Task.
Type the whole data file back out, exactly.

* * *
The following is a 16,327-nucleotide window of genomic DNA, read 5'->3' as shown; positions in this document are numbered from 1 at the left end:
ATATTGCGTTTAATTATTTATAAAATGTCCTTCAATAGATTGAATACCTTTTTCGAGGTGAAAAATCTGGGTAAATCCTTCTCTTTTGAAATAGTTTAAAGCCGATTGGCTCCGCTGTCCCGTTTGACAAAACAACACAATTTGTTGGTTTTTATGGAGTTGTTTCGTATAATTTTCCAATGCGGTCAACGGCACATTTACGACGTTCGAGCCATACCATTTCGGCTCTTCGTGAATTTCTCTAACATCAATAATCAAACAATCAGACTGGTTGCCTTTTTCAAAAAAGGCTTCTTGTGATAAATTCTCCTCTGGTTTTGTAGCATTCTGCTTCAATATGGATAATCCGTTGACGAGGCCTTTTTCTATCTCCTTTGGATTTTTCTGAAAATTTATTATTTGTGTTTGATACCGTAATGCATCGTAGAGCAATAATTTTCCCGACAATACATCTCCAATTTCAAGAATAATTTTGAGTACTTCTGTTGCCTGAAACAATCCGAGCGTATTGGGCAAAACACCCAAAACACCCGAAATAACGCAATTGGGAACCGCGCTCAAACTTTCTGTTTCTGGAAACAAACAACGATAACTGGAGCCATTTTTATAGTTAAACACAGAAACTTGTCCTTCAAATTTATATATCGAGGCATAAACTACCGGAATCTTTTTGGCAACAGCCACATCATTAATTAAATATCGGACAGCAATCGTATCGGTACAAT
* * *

The following is a 16,327-nucleotide window of genomic DNA, read 5'->3' as shown; positions in this document are numbered from 1 at the left end:
ATATTGCGTTTAATTATTTATAAAATGTCCTTCAATAGATTGAATACCTTTTTCGAGGTGAAAAATCTGGGTAAATCCTTCTCTTTTGAAATAGTTTAAAGCCGATTGGCTCCGCTGTCCCGTTTGACAAAACAACACAATTTGTTGGTTTTTATGGAGTTGTTTCGTATAATTTTCCAATGCGGTCAACGGCACATTTACGACGTTCGAGCCATACCATTTCGGCTCTTCGTGAATTTCTCTAACATCAATAATCAAACAATCAGACTGGTTGCCTTTTTCAAAAAAGGCTTCTTGTGATAAATTCTCCTCTGGTTTTGTAGCATTCTGCTTCAATATGGATAATCCGTTGACGAGGCCTTTTTCTATCTCCTTTGGATTTTTCTGAAAATTTATTATTTGTGTTTGATACCGTAATGCATCGTAGAGCAATAATTTTCCCGACAATACATCTCCAATTTCAAGAATAATTTTGAGTACTTCTGTTGCCTGAAACAATCCGAGCGTATTGGGCAAAACACCCAAAACACCCGAAATAACGCAATTGGGAACCGCGCTCAAACTTTCTGTTTCTGGAAACAAACAACGATAACTGGAGCCATTTTTATAGTTAAACACAGAAACTTGTCCTTCAAATTTATATATCGAGGCATAAACTACCGGAATCTTTTTGGCAACAGCCACATCATTAATTAAATATCGGACAGCAATCGTATCGGTACAAT